What happens to people when they lose their religion? Do they start to think and act just like people who have never believed — or do they keep some psychological and behavioural traces of their past?
Given the number of people worldwide who report no current religious affiliation (more than 1 billion) and predictions that this will expand into the future, it’s important to explore just how homogenous, or otherwise, this group is, argue the researchers behind a new paper, published in the Journal of Personality and Social Psychology: Personality Processes and Individual Differences.
Daryl R. Van Tongeren at Hope College, US, and his colleagues conclude from their studies that there is in fact a “religious residue” that clings to people who cease to identify as religious. “Formerly religious individuals differed from never religious and currently religious individuals in cognitive, emotional and behavioural processes,” the team reports.
When you picture God, who do you see: a young black woman, or an old white man? Chances are it’s the latter — and a new study in the Journal of Personality and Social Psychology suggests that that image has its consequences.
To many, the statement “Religion causes violence” seems intuitively true. After all, one can easily summon to mind a huge number of examples, from the Crusades to warfare connected with early Islam, to the September 11th attacks and sectarian warfare in the Middle East, and on and on and on. Some liberal-minded people, particularly those of an atheist bent, will rattle off these examples as clear proof that religion is a force for evil in the world.
But what if it’s more complicated than that? What if there’s less evidence than one might think that religion causes violence? That’s the provocative thesis of an upcoming new article in Contemporary Voices: St Andrews Journal of International Relations, a journal launched in April of 2018 (available as a preprint), authored by Joshua Wright and Yuelee Khoo at Simon Fraser University.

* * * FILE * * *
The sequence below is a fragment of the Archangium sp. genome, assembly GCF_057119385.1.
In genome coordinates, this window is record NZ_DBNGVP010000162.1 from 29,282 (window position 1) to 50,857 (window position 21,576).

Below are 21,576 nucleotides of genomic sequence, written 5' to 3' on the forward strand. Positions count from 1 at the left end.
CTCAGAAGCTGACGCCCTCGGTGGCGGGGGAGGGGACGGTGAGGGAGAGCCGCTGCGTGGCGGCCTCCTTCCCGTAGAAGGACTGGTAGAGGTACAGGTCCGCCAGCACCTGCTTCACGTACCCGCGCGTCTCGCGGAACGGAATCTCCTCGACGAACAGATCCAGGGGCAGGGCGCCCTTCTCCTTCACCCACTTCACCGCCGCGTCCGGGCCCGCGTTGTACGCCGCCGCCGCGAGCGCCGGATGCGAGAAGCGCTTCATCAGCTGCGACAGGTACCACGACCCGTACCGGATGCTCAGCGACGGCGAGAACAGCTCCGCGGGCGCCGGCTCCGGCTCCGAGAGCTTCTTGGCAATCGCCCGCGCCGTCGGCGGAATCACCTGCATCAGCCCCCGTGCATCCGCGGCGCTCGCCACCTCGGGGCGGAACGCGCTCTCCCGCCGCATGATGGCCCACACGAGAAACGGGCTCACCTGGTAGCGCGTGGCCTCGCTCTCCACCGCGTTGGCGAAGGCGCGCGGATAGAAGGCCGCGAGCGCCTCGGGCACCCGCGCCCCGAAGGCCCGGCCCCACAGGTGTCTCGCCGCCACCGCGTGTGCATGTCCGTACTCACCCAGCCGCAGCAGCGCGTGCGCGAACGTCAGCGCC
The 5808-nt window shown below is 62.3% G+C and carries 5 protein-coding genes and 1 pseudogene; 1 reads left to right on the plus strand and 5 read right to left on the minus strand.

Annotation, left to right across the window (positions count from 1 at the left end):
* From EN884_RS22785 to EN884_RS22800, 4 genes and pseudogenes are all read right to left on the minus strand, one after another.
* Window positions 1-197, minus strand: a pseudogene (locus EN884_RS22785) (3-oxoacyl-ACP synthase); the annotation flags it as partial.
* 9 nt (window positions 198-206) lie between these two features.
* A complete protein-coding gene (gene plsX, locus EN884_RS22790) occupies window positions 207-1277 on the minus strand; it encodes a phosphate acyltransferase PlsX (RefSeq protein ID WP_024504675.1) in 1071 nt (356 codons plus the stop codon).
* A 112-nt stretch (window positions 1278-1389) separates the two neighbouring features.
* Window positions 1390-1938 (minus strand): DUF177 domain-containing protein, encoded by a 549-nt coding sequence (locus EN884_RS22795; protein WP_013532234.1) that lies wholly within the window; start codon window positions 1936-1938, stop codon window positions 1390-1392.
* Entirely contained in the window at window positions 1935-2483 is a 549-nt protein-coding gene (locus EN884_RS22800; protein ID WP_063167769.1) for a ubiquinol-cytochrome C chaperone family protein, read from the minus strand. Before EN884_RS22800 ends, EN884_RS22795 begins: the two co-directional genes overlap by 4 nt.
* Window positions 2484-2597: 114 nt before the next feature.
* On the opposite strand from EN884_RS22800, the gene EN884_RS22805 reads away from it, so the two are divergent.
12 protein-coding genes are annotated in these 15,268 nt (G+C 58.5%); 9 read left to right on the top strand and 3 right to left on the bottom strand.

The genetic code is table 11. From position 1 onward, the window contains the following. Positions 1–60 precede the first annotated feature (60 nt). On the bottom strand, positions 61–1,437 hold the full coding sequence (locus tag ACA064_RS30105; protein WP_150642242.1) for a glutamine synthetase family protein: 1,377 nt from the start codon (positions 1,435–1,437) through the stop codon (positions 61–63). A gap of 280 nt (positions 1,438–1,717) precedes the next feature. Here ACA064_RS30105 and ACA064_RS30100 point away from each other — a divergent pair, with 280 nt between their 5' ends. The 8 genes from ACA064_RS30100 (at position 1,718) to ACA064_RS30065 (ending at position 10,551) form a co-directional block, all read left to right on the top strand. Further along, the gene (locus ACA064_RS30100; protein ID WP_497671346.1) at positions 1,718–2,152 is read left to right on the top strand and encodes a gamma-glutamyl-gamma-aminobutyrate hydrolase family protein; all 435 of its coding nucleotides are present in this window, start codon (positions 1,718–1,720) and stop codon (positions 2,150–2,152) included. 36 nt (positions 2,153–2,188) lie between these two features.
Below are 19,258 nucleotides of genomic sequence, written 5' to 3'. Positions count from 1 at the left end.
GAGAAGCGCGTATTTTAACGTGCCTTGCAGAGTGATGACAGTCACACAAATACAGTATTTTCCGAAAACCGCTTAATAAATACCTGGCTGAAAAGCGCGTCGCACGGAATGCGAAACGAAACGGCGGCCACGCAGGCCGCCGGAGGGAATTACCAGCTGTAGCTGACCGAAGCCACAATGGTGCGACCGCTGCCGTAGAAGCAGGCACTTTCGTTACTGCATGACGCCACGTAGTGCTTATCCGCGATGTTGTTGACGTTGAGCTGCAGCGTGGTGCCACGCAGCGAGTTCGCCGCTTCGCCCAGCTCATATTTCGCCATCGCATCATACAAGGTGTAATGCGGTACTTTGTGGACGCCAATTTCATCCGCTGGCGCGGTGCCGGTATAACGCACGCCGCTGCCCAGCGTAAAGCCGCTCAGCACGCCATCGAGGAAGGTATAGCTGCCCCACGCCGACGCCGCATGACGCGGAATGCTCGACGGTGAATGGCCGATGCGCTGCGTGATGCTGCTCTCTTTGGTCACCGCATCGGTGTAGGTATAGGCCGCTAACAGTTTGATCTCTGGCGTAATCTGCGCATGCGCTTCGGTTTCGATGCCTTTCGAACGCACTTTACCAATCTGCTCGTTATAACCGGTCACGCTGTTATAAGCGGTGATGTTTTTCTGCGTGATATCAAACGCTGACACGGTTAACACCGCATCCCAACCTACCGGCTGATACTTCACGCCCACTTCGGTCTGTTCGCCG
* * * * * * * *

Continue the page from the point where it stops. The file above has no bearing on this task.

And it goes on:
A well-known effect in psychology is that if you try to suppress a thought, ironically this can make the thought all the more salient – known as the “rebound effect“. What are the implications of this effect for highly religious teenagers who have been taught to believe that sexual thoughts are taboo? Before now there has been little research on the rebound effect in this context, but in a recent paper in The Journal of Sex Research, Yaniv Efrati at Beit Berl College, Kfar-Saba, Israel, presents evidence that the rebound effect could explain why orthodox Jewish teens have more compulsive sexual thoughts and fantasies than their secular peers. What’s more, his results suggest this mental dynamic might be responsible for the religious teens’ lower scores on self-reported wellbeing.
Psychologistshave already established that minority groups are particularly likely to endorse conspiracy theories that involve them. For instance, the idea that AIDS was concocted in a lab to plague black people or that birth control is black genocide have been shown to have particular traction within African-American communities. It’s thought this is because members of disadvantaged groups find comfort in explanatory frameworks that appear to account for the various factors that beleaguer them. But new research from VU Amsterdam and published in Applied Cognitive Psychology suggests that belonging to a minority identity, in this case being Muslim in the Netherlands or a member of an ethnic minority in that country, doesn’t merely lead to a belief in conspiracy theories related to that specific minority identity, but stokes an appetite for conspiracies in general.